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Did Trump just take a step away from Steve Bannon’s views?

White House senior strategist Stephen K. Bannon during a meeting at Trump Tower on Oct. 7, 2016. (Evan Vucci/Associated Press)

This post has been updated.

For the first two weeks of President Trump's administration, it seemed as though White House senior strategist Stephen K. Bannon was behind many of the biggest policy actions. With his stances on trade and immigration, Trump appeared to be hewing closely to the protectionist, nationalist economic policies that Bannon has espoused.

On Friday, a tension seemed to emerge between Bannon's rhetoric and Trump's actions as president. Trump ordered a reconsideration of some of the rules imposed on Wall Street in 2010 after the mortgage crisis and moved to delay a regulation meant to compel financial advisers to work in their customers' best interests. The moves are more in line with the free market orthodoxy common in the Republican Party, not the nationalist approach Trump and Bannon have taken so far in his presidency.

Bannon's positions on these policy actions aren't known. But in that they are likely to reduce costs and responsibilities for Wall Street — indeed, Trump said he was acting in part because his friends can't get loans — they seem to represent a break with the harsh words Bannon has had for Wall Street in the past.

Indeed, Bannon has said anger at Wall Street was a big part of the populist movement he was trying to foster.

Speaking to a conservative religious organization in Europe in 2014, Bannon faulted avarice for the Great Recession, “much of it driven by the greed of the investment banks.” He went on to say that bankers should have forfeited their bonuses and equity and faced criminal charges.

“The people who ran the banks and ran the hedge funds have never really been held accountable for what they did,” Bannon said. “That’s what I think is fueling this populist revolt.”

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Trump's actions Friday, which simply launch reviews, will have little practical effect in themselves, analysts said. Nonetheless, the president's actions could easily be seen as a deviation from Bannon's style of economic populism.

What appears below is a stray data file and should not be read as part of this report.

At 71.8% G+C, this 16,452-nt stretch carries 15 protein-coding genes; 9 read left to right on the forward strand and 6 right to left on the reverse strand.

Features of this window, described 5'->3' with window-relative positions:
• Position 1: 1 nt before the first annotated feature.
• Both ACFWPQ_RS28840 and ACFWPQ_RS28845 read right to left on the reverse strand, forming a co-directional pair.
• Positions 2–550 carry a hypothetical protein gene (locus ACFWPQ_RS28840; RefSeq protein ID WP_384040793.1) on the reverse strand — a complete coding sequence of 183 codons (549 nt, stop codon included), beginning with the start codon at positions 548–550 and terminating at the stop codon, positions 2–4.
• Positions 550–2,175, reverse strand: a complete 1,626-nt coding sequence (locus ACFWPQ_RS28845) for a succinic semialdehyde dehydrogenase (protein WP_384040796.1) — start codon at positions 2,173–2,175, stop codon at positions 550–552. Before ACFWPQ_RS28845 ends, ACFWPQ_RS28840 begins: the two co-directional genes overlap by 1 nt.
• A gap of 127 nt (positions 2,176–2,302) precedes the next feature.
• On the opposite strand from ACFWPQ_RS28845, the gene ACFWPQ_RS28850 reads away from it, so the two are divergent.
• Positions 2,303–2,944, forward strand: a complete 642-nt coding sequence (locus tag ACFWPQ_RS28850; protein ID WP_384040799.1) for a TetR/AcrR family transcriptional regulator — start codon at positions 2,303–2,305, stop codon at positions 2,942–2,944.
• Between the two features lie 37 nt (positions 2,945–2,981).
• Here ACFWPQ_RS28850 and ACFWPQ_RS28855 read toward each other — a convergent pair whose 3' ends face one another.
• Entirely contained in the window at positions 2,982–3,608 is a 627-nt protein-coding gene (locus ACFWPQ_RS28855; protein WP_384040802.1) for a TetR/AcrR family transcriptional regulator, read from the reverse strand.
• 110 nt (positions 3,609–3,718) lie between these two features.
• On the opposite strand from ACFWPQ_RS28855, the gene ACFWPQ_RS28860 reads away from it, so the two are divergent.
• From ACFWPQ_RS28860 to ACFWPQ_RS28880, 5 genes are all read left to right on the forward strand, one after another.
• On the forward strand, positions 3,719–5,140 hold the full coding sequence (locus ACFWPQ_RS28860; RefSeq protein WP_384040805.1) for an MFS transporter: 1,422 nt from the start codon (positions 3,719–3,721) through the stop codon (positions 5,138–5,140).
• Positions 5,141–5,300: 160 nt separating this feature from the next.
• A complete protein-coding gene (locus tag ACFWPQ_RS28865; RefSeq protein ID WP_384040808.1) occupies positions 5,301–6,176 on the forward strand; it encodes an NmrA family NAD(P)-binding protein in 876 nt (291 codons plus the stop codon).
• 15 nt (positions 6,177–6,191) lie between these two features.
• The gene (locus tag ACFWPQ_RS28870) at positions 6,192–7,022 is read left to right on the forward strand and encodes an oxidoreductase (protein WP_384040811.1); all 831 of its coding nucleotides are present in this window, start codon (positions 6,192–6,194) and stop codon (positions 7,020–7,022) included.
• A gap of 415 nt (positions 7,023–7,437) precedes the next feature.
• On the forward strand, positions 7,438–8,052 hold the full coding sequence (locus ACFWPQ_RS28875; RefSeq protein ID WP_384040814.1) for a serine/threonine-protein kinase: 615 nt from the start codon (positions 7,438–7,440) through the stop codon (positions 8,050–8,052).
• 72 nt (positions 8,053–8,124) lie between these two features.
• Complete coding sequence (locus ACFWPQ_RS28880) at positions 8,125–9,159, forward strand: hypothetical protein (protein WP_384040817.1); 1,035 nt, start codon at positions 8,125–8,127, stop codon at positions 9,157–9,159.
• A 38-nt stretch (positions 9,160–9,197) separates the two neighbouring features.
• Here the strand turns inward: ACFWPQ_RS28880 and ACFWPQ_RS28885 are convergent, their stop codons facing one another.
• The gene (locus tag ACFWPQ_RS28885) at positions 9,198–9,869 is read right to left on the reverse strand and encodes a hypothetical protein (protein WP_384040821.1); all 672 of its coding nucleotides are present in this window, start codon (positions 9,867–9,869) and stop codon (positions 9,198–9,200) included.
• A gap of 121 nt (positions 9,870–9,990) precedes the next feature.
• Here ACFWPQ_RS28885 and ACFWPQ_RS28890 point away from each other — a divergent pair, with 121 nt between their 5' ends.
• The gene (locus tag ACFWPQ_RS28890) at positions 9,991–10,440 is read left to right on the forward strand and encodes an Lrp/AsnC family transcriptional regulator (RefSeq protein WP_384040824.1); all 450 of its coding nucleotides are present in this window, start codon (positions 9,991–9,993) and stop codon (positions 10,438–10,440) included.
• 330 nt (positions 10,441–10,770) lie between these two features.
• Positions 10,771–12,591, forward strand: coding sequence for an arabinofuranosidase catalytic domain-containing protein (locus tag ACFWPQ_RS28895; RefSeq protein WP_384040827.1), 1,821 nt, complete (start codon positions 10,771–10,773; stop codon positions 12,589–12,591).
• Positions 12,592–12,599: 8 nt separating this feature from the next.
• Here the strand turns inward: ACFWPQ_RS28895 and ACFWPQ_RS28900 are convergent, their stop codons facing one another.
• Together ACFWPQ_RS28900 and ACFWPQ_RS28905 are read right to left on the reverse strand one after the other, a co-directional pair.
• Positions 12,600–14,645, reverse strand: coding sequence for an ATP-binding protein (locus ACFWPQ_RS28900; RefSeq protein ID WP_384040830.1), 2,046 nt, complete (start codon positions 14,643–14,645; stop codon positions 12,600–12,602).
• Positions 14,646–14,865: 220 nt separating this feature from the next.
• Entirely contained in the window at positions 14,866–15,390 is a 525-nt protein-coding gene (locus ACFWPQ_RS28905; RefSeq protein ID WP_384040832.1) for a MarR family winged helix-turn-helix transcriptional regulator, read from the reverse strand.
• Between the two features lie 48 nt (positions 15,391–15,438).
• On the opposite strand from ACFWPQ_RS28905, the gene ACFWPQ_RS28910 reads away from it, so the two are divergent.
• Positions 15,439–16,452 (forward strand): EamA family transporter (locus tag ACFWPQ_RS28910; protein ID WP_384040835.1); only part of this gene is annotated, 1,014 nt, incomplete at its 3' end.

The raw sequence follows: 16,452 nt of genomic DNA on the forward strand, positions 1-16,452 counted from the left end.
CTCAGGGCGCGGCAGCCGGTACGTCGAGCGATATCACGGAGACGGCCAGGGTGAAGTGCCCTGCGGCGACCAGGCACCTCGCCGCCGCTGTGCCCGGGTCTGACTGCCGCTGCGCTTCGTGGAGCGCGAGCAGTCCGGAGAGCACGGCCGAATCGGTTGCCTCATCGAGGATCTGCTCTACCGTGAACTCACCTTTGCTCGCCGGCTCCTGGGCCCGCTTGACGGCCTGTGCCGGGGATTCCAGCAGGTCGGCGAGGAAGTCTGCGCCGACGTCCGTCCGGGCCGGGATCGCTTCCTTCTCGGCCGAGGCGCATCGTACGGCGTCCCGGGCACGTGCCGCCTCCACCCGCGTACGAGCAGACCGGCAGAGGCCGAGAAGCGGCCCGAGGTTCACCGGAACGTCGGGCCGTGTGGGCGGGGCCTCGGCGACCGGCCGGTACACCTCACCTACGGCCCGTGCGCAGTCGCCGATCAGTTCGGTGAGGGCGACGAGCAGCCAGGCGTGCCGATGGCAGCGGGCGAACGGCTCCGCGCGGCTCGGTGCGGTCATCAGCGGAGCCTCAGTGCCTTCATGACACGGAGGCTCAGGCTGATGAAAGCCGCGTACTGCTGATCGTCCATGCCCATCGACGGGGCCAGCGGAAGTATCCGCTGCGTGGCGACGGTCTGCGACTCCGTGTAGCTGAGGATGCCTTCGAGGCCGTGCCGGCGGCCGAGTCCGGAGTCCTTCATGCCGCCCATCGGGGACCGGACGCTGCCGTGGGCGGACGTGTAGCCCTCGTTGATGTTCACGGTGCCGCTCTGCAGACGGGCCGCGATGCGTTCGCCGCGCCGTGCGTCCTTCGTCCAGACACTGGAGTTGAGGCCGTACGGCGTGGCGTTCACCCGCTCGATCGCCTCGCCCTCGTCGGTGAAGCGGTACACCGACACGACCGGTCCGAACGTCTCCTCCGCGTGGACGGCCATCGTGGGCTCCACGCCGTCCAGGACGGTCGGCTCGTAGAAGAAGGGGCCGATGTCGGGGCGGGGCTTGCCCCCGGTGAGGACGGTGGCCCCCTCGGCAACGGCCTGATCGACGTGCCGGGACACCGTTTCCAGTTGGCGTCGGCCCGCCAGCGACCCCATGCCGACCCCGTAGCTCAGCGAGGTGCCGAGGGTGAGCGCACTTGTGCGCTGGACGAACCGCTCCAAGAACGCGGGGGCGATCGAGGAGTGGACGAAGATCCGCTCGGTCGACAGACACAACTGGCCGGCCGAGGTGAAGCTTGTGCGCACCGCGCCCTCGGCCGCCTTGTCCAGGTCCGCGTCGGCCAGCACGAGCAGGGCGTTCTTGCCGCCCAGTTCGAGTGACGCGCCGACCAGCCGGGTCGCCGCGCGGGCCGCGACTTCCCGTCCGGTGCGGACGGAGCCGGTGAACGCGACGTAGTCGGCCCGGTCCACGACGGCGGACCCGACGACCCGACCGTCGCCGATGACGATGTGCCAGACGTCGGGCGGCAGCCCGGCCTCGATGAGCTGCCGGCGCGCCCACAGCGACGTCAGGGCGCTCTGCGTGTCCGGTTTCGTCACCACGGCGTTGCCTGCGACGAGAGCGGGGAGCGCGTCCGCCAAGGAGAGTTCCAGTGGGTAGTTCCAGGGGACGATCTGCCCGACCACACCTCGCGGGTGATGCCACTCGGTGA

“These orders are directionally and symbolically significant,” said Isaac Boltansky, an analyst at Compass Point, an investment bank. “It's unclear at the moment whether the driving force of financial policy in the Trump administration will be pragmatism or populism, but thus far, it appears that pragmatism will be the watchword.”

Until Friday, Trump's approach to economic issues had been much different. He issued a temporary travel ban revoking visas for tens of thousands of foreigners from seven predominantly-Muslim nations, affecting industries that rely on foreign workers in the United States. Draft executive orders circulating among White House officials would place broad restrictions on immigrants' authorization to work in the United States, The Washington Post reported.

These actions prompted objections from some in the business world, where immigrants are seen as indispensable to the U.S. labor force. Lloyd Blankfein, the head of Goldman Sachs, said that he opposed the policy on refugees. Uber chief executive Travis Kalanick quit an advisory council of corporate leaders Trump had formed.

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Trump also said he would begin the process of renegotiating the North American Free Trade Agreement, a process that could prove disruptive for U.S. firms and consumers that rely on components from Canada and Mexico.

Pundits and commentators saw these actions as evidence of Bannon's influence. This week's edition of Time asks, “Is Steve Bannon the Second Most Powerful Man in the World?”

By contrast, Bannon's stated views on Wall Street diverge from the approach suggested by Trump's actions Friday.

Bannon railed against the federal rescue of major financial institutions in 2008, calling it contrary to “the underpinnings of the Judeo-Christian West.” He complained that banks were borrowing too much, and suggested that they should focus on lending to businesses, rather than trading on financial markets.

Bannon did not talk about specific policies. The banking lobby, however, has generally claimed that restrictions requiring them to rely less on debt to fund their operations or separating ordinary, Main Street retail banking from remunerative but risky trading hold back the economy overall.

Some argue that there isn't an inconsistency between populism and Trump's actions Friday. The rules imposed on banks by the Dodd-Frank financial regulation enacted in 2010 have prevented U.S. businesses from getting the loans they need, said Diana Furchtgott-Roth, who served as chief economist at the Labor Department under President George W. Bush and who advised Trump's transition.

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“Nothing is better for the American people than having a growing economy,” Furchtgott-Roth said. “It's just very beneficial for consumers and the economy to have these regulations rolled back. This is a populist thing to do.”

Others, though, saw a shift in direction. On Friday, CNBC's Jim Cramer noted that Trump frequently had echoed Bannon's rhetoric on banks as a candidate.

“During the campaign, the president was not that sympathetic to big banks,” Cramer said to Gary Cohn, director of Trump's National Economic Council. “What happened between campaign Trump and President Trump?”

Cohn responded that the president was allowing his advisers leeway to pursue a deregulatory agenda, in response to arguments from the business lobby.

“He’s heard from over 50 CEOs that regulatory issues are what's slowing them down,” Cohn said. “He is giving us the latitude to fix what we think is wrong.”

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